Univision last week took the FCC to court to switch its allocation for ch. 52 in Blanco, Texas, to ch. 17. The company paid $19 million for the allotment in 2000.
Because the new analog channel was auctioned after the allocation of digital frequencies, the Blanco station, unlike most stations, did not receive a paired allotment for digital operations.
Although other stations have single allotments, they typically are allowed to make a "flash" switch from analog to digital when they decide to make the transmission switch. Unfortunately for Univision, chs. 52 and higher are to be auctioned to non-broadcasters, and it cannot operate on its existing channel beyond 2006.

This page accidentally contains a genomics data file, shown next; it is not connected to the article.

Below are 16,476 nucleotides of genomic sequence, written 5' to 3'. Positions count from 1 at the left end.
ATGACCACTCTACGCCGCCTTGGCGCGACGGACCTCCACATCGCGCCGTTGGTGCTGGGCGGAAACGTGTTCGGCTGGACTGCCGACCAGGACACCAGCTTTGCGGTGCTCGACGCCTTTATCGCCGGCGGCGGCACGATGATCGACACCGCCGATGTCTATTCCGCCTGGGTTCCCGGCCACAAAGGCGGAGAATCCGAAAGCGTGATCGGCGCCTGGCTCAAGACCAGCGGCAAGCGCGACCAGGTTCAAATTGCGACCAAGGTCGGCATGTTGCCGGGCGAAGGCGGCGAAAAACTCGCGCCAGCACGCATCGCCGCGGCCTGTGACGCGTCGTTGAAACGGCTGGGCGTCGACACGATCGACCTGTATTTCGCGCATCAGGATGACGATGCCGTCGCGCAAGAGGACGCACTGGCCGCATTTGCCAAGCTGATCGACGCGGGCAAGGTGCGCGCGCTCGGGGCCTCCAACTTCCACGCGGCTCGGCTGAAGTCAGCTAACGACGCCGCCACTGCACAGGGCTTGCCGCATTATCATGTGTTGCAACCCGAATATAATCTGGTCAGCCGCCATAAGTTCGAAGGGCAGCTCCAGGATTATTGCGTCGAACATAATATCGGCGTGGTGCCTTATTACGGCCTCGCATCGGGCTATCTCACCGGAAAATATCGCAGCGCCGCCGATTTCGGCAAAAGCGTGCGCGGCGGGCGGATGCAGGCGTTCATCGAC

FCC officials acknowledge that the Univision dilemma is unique.
Univision wants assurances that it won't have to turn off ch. 52 until it has obtained an allotment at ch. 17.
The Spanish-language net bested 10 other bidders, including Post-Newsweek, Pappas Telecasting and Pegasus, in a government auction, which ended a roughly 15-year search for an owner to operate ch. 52 in Blanco.